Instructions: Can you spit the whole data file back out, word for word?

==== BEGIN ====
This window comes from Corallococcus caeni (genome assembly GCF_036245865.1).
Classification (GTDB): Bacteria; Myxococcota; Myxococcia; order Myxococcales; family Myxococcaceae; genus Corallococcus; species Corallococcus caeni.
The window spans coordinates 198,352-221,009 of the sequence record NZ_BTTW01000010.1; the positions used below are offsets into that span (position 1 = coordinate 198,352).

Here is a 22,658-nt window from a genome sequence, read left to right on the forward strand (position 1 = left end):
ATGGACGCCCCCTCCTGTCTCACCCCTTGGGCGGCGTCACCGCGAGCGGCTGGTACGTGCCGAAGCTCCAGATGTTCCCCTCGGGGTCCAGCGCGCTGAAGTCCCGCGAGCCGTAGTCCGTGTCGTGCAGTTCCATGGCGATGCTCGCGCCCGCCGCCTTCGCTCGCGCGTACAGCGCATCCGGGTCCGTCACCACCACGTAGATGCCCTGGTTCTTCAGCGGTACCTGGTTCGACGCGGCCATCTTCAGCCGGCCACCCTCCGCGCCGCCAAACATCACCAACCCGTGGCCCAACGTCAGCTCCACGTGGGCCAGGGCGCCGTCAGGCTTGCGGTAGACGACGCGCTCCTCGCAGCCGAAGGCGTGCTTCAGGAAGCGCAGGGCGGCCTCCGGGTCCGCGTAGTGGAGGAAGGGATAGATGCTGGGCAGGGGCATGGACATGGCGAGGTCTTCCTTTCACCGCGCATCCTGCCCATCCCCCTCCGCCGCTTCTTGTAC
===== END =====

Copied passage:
This window comes from Corallococcus caeni (genome assembly GCF_036245865.1).
Classification (GTDB): Bacteria; Myxococcota; Myxococcia; order Myxococcales; family Myxococcaceae; genus Corallococcus; species Corallococcus caeni.
The window spans coordinates 198,352-221,009 of the sequence record NZ_BTTW01000010.1; the positions used below are offsets into that span (position 1 = coordinate 198,352).

Here is a 22,658-nt window from a genome sequence, read left to right on the forward strand (position 1 = left end):
ATGGACGCCCCCTCCTGTCTCACCCCTTGGGCGGCGTCACCGCGAGCGGCTGGTACGTGCCGAAGCTCCAGATGTTCCCCTCGGGGTCCAGCGCGCTGAAGTCCCGCGAGCCGTAGTCCGTGTCGTGCAGTTCCATGGCGATGCTCGCGCCCGCCGCCTTCGCTCGCGCGTACAGCGCATCCGGGTCCGTCACCACCACGTAGATGCCCTGGTTCTTCAGCGGTACCTGGTTCGACGCGGCCATCTTCAGCCGGCCACCCTCCGCGCCGCCAAACATCACCAACCCGTGGCCCAACGTCAGCTCCACGTGGGCCAGGGCGCCGTCAGGCTTGCGGTAGACGACGCGCTCCTCGCAGCCGAAGGCGTGCTTCAGGAAGCGCAGGGCGGCCTCCGGGTCCGCGTAGTGGAGGAAGGGATAGATGCTGGGCAGGGGCATGGACATGGCGAGGTCTTCCTTTCACCGCGCATCCTGCCCATCCCCCTCCGCCGCTTCTTGTAC